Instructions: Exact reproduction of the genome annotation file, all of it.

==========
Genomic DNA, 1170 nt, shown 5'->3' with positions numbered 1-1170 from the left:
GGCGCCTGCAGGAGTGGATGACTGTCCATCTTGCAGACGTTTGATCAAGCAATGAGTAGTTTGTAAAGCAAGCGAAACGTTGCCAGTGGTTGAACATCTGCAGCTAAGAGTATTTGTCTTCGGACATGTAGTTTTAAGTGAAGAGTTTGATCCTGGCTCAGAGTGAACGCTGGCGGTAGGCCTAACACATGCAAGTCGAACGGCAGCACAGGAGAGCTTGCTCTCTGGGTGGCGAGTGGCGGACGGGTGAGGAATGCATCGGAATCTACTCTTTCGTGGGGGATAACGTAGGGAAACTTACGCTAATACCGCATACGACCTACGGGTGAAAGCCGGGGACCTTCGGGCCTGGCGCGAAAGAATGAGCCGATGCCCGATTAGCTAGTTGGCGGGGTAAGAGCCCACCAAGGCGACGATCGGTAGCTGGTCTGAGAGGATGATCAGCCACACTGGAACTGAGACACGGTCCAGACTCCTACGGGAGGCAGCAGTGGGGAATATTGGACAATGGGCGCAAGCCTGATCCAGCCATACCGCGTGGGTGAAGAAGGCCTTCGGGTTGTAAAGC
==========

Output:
Genomic DNA, 1170 nt, shown 5'->3' with positions numbered 1-1170 from the left:
GGCGCCTGCAGGAGTGGATGACTGTCCATCTTGCAGACGTTTGATCAAGCAATGAGTAGTTTGTAAAGCAAGCGAAACGTTGCCAGTGGTTGAACATCTGCAGCTAAGAGTATTTGTCTTCGGACATGTAGTTTTAAGTGAAGAGTTTGATCCTGGCTCAGAGTGAACGCTGGCGGTAGGCCTAACACATGCAAGTCGAACGGCAGCACAGGAGAGCTTGCTCTCTGGGTGGCGAGTGGCGGACGGGTGAGGAATGCATCGGAATCTACTCTTTCGTGGGGGATAACGTAGGGAAACTTACGCTAATACCGCATACGACCTACGGGTGAAAGCCGGGGACCTTCGGGCCTGGCGCGAAAGAATGAGCCGATGCCCGATTAGCTAGTTGGCGGGGTAAGAGCCCACCAAGGCGACGATCGGTAGCTGGTCTGAGAGGATGATCAGCCACACTGGAACTGAGACACGGTCCAGACTCCTACGGGAGGCAGCAGTGGGGAATATTGGACAATGGGCGCAAGCCTGATCCAGCCATACCGCGTGGGTGAAGAAGGCCTTCGGGTTGTAAAGC